Figure 5-9 displays and identifies the contents of a typical NuPoint Messenger card cage. This
type of display is obtained by clicking on the color-coded rectangle found within each module icon
shown in the basic system configuration map (Figure 5-3).
Figure 5-9
Typical Card-Cage Configuration Display
CPU Card
When you click on the CPU icon in the card cage display (Figure 5-9), the CPU card information
display screen then appears, as shown in Figure 5-10.
Figure 5-10
CPU Card Information Screen
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CPU CARD INFORMATION TABLE. Table 5-5 provides an explanation of the contents of the
CPU card information screen (Figure 5-10).
Table 5-5
CPU Card Information
Parameter
Description/Values
hostCpuType
This field identifies the type of CPU in the module. Possible
(CPU Type)
values:
• i80386
• i80486
• pentium
hostCpuSpeed
This field tells you the speed (in megahertz) of the CPU.
(CPU Speed)
hostMachineType
This field identifies the special characteristics of the machine in
(Machine Type)
this module.
Range of values: 0 to 20 characters
hostUpTime
This field tells you the elapsed time (measured to hundredths of
(Up Time)
a second) since this module was last booted.
hostCurrentTime
This field tells you the current date, and time of day. Range of
(Current Time)
values: 0 to 40 characters
hostMemoryUsage
This field displays the amount of memory used in this module.
(Memory Usage)
The display has three parts:
(1) Percentage of total memory used
(2) Total memory size (in Kbytes)
(3) Actual amount of memory used (in Kbytes).
Field size: 0 to 40 characters
Close (button)
Clicking on this button returns you to the Card-Cage
Configuration display (one example of which is shown in Figure
5-9).
Line Cards and Voice-Processing Cards
LINE CARDS. NP Config supports the following line cards, which include up to eight telephone
line interfaces (ports) on one card:
•
LC8
•
DSP8
VOICE PROCESSING CARDS. NP Config supports the following signaling (voice) cards, which
perform standard voice processing functions for store and forward speech and telephony
signaling taken from either a 24- or 30-channel MVIP-bus input stream:
•
DSP24
•
DSP30
BASIC INFORMATION DISPLAY. When you click on any of these line-card or voice-card icons
in the card cage display (Figure 5-9), a basic descriptive-information display screen for that line
card then appears, a typical example of which is shown in Figure 5-11. Note that this screen has
two parts, each selectable by a tab. These tabs are labeled: Card Information (left tab), and
Configured Ports (right tab.) Note that the right tab does not appear for voice cards. The cardinformation screen (left tab) has the same format for both the voice and the line cards listed
above. The Configured Ports display (right tab) appears for line cards only.
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CONFIGURED PORTS DISPLAY. When you click on the second (right) tab, the screen presents
descriptive information concerning line group, operational status, and trunk type for each of the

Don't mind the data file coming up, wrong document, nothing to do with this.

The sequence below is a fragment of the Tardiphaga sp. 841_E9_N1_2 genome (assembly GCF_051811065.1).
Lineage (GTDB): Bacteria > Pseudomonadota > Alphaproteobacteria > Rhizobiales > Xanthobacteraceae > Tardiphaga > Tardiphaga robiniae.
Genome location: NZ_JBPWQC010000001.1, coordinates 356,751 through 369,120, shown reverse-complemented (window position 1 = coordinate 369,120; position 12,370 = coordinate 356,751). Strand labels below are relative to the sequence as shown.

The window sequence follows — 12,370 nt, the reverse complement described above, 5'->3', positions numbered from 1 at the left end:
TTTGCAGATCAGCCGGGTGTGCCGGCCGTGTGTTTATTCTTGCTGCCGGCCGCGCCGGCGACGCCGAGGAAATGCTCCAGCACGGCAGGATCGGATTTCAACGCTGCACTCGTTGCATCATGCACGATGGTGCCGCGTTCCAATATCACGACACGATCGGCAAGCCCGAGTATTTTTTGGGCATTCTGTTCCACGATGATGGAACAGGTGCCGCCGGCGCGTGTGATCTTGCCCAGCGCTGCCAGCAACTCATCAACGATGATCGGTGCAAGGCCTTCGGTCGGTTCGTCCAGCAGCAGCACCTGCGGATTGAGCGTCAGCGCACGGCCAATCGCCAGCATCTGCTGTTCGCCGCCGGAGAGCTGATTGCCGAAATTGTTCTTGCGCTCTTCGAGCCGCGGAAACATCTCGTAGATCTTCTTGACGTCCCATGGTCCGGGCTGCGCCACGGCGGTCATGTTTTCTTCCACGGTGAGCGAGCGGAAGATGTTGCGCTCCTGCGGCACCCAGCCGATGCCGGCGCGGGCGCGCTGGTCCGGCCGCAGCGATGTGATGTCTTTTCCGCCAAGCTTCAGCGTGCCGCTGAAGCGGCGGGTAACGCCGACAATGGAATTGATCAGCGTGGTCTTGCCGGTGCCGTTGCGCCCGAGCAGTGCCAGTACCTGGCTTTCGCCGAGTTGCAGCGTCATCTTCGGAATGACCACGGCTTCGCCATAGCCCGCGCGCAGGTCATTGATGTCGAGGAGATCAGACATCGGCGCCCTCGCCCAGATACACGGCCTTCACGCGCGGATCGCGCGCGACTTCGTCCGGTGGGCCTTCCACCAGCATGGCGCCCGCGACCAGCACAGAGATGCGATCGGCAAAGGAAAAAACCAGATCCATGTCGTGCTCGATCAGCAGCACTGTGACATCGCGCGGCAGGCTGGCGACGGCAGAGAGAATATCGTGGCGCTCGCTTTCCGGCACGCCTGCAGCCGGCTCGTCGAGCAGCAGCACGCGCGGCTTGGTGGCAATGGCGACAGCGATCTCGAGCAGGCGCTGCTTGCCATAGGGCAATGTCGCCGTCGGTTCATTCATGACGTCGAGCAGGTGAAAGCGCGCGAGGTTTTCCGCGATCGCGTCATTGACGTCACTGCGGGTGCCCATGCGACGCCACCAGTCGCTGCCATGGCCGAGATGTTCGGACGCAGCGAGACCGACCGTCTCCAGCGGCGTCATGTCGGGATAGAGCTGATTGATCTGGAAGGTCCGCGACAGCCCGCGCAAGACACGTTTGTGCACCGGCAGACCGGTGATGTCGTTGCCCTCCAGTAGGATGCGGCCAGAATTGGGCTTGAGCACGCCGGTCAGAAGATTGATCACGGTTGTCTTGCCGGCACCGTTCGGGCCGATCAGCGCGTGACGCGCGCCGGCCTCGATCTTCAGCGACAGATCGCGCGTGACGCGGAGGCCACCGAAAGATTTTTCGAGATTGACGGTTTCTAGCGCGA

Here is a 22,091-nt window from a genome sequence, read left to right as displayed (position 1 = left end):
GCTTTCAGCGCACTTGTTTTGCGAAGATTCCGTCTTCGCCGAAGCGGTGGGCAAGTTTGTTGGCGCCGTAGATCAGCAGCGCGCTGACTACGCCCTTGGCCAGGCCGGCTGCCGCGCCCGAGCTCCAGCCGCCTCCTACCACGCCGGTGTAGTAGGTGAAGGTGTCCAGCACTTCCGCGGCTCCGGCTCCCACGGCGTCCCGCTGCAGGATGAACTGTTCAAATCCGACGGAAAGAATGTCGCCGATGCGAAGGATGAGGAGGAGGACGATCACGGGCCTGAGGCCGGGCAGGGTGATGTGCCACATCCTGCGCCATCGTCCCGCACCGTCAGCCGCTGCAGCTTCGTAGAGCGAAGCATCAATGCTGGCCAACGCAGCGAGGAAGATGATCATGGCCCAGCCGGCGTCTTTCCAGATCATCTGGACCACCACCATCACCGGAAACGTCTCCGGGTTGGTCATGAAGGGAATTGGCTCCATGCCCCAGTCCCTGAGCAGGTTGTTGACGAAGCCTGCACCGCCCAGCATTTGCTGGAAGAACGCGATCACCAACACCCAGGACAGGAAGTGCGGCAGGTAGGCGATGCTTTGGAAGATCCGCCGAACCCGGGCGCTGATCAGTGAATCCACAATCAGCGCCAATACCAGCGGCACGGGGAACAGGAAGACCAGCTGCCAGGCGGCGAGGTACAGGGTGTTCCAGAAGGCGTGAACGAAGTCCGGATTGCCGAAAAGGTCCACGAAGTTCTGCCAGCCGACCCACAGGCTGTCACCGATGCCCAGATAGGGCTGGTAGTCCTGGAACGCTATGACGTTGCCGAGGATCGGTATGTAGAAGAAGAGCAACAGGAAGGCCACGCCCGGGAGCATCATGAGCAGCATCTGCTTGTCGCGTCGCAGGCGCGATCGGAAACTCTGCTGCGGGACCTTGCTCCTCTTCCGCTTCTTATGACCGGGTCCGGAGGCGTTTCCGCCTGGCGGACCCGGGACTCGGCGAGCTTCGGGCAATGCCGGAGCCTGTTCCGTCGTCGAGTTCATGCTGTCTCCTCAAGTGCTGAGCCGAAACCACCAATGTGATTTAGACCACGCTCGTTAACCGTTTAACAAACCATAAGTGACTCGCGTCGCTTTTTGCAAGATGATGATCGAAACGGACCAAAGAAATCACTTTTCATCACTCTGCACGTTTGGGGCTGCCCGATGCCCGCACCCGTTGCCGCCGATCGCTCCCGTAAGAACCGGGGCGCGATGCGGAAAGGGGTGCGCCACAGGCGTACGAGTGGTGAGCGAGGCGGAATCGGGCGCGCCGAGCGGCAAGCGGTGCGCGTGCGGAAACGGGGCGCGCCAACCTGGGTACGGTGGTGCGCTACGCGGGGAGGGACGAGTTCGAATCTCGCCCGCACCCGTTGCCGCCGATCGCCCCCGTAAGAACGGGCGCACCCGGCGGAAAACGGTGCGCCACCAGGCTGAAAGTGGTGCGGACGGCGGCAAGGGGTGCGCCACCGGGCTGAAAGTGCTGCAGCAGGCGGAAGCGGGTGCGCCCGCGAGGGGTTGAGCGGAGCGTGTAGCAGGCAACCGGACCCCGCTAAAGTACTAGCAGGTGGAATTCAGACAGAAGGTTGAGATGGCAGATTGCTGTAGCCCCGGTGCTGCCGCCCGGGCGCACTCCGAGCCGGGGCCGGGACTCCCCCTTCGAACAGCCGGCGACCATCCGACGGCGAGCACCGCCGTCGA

line card’s configured ports. A typical example of a configured-ports display is shown in Figure 512.
Note: Because voice cards do not have configurable ports, the display shown in Figure 5-12 applies to line
cards only.
Figure 5-11
Line-Card and Voice-Card Display
Note: If you have selected a voice processing card, the above display (Figure 5-11) will not include a
Configured Ports tab.
LINE CARD AND VOICE-CARD INFORMATION TABLE. An explanation of the contents of the
basic Line-Card and Voice-Card display (Figure 5-11) is given in Table 5-6.
Table 5-6
Line Card and Voice Card Information
Parameter
Description/Value
hostLineCardType
This field tells you the type of line card you have selected.
(Card Type)
Acceptable values are:
(1) other (none of the following)
(2) lc8
(3) dsp8
(4) dsp24
(5) dsp30
hostLineCardStatus
This field tells you the status of the card in the selected card(Card Status)
cage slot. Acceptable values:
(1) empty (need to update data base)
(2) not configured (card present but not configured)
(3) in service
hostLineCardAddress
This field tells you the I/O address (in Hex) of the selected
(Card Address)
line card. Acceptable address range: 0 through FFFFFFFFH
hostLineCardTotalPorts This field tells you the total number of ports supported by the
(Total Ports)
selected line card.
Range of values:
(1) LC8: 8 ports
(2) DSP8: 8 ports
(3) DSP24:24 ports
(4) DSP30: 30 ports
Close (button)
Clicking on this button returns you to the card-cage
configuration display (one example of which is shown in
Figure 5-9.)
LINE-CARD CONFIGURED-PORTS DISPLAY. The line-card data screen called by clicking on
the second tab (“Configured Ports”) in Figure 5-11 is shown in Figure 5-12.
Note: If you need to widen a cell in order to see its complete contents, click and drag on the vertical border
in the cell’s column heading.
Figure 5-12
Line-Card Configured-Ports Display
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Note: The display shown in Figure 5-12 (above) applies only to line cards, since voice cards do not have
configurable ports.
LINE-CARD CONFIGURED-PORTS TABLE. An explanation of the contents of the Line Card